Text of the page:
2.6 Health & Well-being

Closed28 Feb, 2023, 15:54 - 30 Apr, 2023, 17:00

Limerick City and County Council area has a general health profile close to the national average (Census 2016). In the local authority area, 86.1% of the population rate their health as very good or good (87% national average) and 10.6% rate their health as fair, bad or very bad (9.6% national average).

Health Inequalities

In Limerick City, the health status of the population is worse compared with the average situation in the state, and the more rural County Limerick. In the city, 81.4% rate their health as very good or good compared with 88.1% in the County while 13.8% rate their health as fair, bad or very bad in the city compared with 9.2% in the County. The poorer health status of people in the city is linked to social deprivation and an ageing population structure.

The more disadvantaged areas of the city including the regeneration areas have the poorest health profile compared with the average. Of the regeneration areas, Ballinacurra Weston has the worst health profile with over three-quarters of the population rating their health as good or very good and over 20% rating their health as fair, bad or very bad. The poor health profile in the southside disadvantaged estates of the city (Southill, Ballinacurra Weston, parts of Garryowen) is also connected to a larger percentage of the population being in the older age groups in these areas compared, for instance, with large areas of social housing on the northside, Ballynanty and Moyross (which have a younger population structure).

In the County, the area which shows poorest health status is Rathkeale, where 19% of the population rate their health as fair, poor or very bad. Again, this is associated with social deprivation in the town.

Deliberate Self-harm & Mental Health

Drawing on other sources of data, the rate of deliberate self-harm is used as an indicator of poor mental health status. Drawing on the Registry of Deliberate Self-Harm, rates of deliberate self-harm are higher in more urbanised local authority areas compared with rural counties. Deliberate self-harm rates are consistently higher for females compared with males.  Limerick City rates of male and female deliberate self-harm are amongst the highest in the state. Limerick County is amongst those counties with lowest rates for male deliberate self-harm (less than 143 per 100,000 in 2019) while in 2019, the female rate (between 201 and 219 per 100,000) was below the national average (226 per 100,000). Limerick County was amongst those where the gender difference between males and females was greatest. The female rate of deliberate self-harm in Limerick County was 88% higher than the male rate in 2019.[1] 

In 2012 and 2013, Limerick City had the highest rate of male self-harm of all local authority areas in the state (469 per 100,000 in 2012 and 406 per 100,000 in 2013). The male self-harm rates in Limerick City in 2012 / 2013 were more than twice the state average and over four times higher than the county with the lowest rate. The rate has fluctuated over the years and there has been a decline in some years. However, in 2019, the male rate of deliberate self-harm in Limerick City (370 per 100,000) was again the highest in the state.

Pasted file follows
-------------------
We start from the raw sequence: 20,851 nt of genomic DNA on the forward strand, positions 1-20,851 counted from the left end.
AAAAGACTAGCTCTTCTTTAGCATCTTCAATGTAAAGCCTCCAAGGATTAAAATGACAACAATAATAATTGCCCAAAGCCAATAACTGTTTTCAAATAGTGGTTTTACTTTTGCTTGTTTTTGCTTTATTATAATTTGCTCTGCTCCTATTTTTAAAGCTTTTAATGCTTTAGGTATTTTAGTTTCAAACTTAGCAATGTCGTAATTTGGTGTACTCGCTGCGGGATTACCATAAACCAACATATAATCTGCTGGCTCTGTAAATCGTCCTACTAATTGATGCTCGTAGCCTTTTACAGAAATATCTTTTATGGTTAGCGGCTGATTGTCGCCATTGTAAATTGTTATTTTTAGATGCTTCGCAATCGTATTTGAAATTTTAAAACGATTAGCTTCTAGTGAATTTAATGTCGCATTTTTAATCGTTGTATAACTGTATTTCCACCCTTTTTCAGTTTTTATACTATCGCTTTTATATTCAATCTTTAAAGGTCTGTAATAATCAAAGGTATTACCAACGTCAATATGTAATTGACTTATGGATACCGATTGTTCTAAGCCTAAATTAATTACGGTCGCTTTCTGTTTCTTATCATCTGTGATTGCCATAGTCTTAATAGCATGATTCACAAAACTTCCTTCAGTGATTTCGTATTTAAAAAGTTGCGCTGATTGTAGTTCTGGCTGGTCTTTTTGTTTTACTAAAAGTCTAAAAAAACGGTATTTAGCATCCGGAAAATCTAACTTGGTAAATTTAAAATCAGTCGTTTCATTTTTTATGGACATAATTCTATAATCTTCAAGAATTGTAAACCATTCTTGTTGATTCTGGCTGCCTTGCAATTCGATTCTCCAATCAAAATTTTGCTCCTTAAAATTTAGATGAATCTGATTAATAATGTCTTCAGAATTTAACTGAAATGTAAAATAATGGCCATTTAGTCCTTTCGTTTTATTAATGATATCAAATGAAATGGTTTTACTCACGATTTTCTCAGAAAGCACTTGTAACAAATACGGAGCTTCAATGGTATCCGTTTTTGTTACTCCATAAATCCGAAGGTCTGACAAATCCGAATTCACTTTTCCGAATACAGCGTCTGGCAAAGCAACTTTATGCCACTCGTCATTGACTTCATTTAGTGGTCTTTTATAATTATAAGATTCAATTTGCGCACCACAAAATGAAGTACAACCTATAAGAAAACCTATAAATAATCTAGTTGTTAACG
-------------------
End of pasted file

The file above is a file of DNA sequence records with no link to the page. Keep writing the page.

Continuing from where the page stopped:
In all years from 2012 to 2019, Limerick City had the highest rates of female self-harm in the state, well above twice the state average in most years. Similar to the male rate, the female rate of deliberate self-harm was highest in 2012 and 2013 (528 per 100,000 and 570 per 100,000 respectively) and has fluctuated over the years. In 2019, the rate of female deliberate self-harm in Limerick City was 468 per 100,000 compared with a state average of 226 per 100,000.

The very high rates of male and female self-harm in Limerick City are associated with the high level of social deprivation in the city. Based on analysis of national data, the younger age groups have the highest incidence rates – i.e., for males in the age groups 15-19 years, 20-24 years and 25-29 years – and females in the age group 15-19 years.

Disability and Carers

In Limerick City and County, in 2016, 15% of the population had a disability. The rate of disability is higher in Limerick City (18.8%) compared with Limerick County (13.4%). Disability rates in the city follow the same pattern of being significantly higher (from 24% to 31%) in disadvantaged areas of the city, especially those areas with ageing populations.  In the County, the highest rates of disability are found in Rathkeale Urban and Askeaton West (both at 22%). On average, female disability rates are higher than male rates (15.2% compared with 14.7% for Limerick City and County) and this applies to both the city and county sub-units.

Across the city and county, 8,476 persons are carers and 61% of those are female.


[1] Data from published reports on the National Self-Harm Registry Ireland. https://www.nsrf.ie/national-self-harm-registry-ireland